The Summer of Broken Rules is a unique story about grief, love, games, and finding yourself. Set in Martha’s Vineyard in the USA, the book explores how a family comes together through shared experiences and through games, to be a great support system during times of loss. I was hooked right from the premise of some fun action and suspense within the genre of realistic YA fiction.
The book follows Meredith, an 18-year-old girl who has just lost her sister in a freak accident. She and her family are going to Martha’s Vineyard (an island off the coast of Massachusetts, USA) for a week for Meredith’s cousin Sarah’s wedding. Meredith’s grandparents live there and the whole extended family visits every summer. At the wedding, Sarah and her fiancé announce that the family will be playing a game of Assassin to honor Meredith’s late sister, Claire, who was the undisputed queen of the game. The gameplay goes like this: every player has a target – someone they have to “kill” (i.e. shoot with a water-gun). If a player is eliminated, their target becomes their killer’s next target. The winner of the game is the last player standing.
The beginning of the book is strong. The characters are introduced well and clearly defined. Meredith’s extended family and Sarah’s fiancé’s family, plus their friends and wedding guests, make up a truly huge cast of characters. Everyone’s personalities and roles were clearly defined from the start so it does not get confusing. The setting is described beautifully as well. You can almost feel the spray from the sea and the summer goodness of the island on which the wedding is happening.
But despite this, I felt that the book slowly lost momentum as the chapters went by. The suspense I expected was present in the beginning, but as the book went on I started wondering why the game was so important at all. The book explains that Meredith is invested in the game because she wants to win it for her sister, which I understood in the first few chapters. Yet I felt that this explanation did not hold up towards the end, as Meredith made new relationships with other characters. The importance of the game kept varying.
Sometimes the “kills” were described comically, with over-dramatic betrayals and action movie-like moves, which I really liked. However, at other times Meredith seems genuinely scared and distressed by the game, leading me to wonder whether she actually found it fun or not.
I felt like the romance was a bit forced. Meredith meets someone from the groom’s party, Wit, at the wedding, and she almost immediately falls in love with him. This in itself would have been okay – I don’t mind a good “love at first sight” story. But I was disappointed that Meredith gave so much importance to what Wit thought of her. It seemed as though Wit kept telling Meredith what she was thinking and who she was as a person.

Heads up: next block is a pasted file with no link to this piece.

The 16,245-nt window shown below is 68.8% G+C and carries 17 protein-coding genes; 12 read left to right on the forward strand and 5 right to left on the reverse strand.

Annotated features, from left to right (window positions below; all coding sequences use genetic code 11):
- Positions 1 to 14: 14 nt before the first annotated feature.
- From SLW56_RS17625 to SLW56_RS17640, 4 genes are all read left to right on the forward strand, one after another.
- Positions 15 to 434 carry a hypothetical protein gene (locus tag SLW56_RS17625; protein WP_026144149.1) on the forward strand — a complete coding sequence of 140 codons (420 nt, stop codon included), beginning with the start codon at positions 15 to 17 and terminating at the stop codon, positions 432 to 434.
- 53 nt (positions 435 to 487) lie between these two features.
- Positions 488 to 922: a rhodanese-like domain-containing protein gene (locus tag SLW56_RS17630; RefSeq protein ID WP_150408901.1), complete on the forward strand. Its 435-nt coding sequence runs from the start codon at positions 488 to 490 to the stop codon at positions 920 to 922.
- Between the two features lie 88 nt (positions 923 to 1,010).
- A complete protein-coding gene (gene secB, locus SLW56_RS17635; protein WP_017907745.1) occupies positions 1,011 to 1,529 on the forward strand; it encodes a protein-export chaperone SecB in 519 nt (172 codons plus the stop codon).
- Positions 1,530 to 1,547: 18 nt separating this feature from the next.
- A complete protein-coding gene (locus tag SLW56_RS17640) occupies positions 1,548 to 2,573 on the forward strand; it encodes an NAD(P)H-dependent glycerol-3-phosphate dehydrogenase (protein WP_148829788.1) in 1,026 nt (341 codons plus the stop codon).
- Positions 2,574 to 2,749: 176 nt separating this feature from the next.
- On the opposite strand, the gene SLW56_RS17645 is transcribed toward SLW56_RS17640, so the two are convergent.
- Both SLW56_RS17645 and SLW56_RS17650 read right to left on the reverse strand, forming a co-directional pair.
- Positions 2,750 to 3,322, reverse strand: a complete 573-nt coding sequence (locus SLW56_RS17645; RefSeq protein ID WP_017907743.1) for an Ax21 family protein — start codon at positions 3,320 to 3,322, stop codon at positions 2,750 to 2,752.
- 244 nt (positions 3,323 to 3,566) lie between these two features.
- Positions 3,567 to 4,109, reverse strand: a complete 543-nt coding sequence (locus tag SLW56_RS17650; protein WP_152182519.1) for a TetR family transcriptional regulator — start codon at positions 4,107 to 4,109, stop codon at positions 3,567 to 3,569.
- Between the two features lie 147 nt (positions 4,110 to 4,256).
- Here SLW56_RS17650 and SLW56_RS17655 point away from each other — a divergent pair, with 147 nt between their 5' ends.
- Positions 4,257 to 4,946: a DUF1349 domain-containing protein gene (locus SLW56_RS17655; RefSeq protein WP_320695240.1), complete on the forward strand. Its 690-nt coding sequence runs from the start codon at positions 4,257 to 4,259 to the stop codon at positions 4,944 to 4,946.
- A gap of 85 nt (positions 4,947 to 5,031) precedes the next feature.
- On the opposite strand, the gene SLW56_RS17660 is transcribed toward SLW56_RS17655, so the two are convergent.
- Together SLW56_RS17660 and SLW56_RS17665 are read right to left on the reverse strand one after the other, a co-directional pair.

Don’t get me wrong, their love story is pretty cute, but I would have liked it better if Meredith had more autonomy over her perception of herself. A redeeming factor here is that Meredith eventually does make her own decisions and does not let her life revolve around what Wit or her family say. But I still felt like the love story was given undue importance. I was not convinced that the strength of their relationship was enough to make it so significant in Meredith’s life.
I found myself almost rushing through the final chapters, not because I was impatient to find out who won the game (honestly, I lost interest halfway through), but because I just wanted the book to end. The epilogue seemed unnecessary too. The only purpose it served was to reiterate what was already established in the previous chapters, and the new information could have been added seamlessly in the last chapter.
Would I read this book again? Probably not. But would I recommend it to people? Maybe. It was not terrible, certainly not the worst YA book I’ve ever read. Despite everything, I would give it a solid 3 out of 5, the good points being for the setting, the first few chapters, and the amazing descriptions of the food they eat. (Donuts and pies, anyone?)
Overall, personally, I felt that the book was a bit of a disappointment, but not to the extent that I regret reading it.
Get The Summer of Broken Rules on the Bookshop and support local bookstores.
As The Tempest editors, we independently select and write about stuff we love and think you'll love, too. Just so you know, The Tempest may collect a share of sales or other compensation from the links on this page. Heads up — prices are accurate and items in stock as of the time of publication.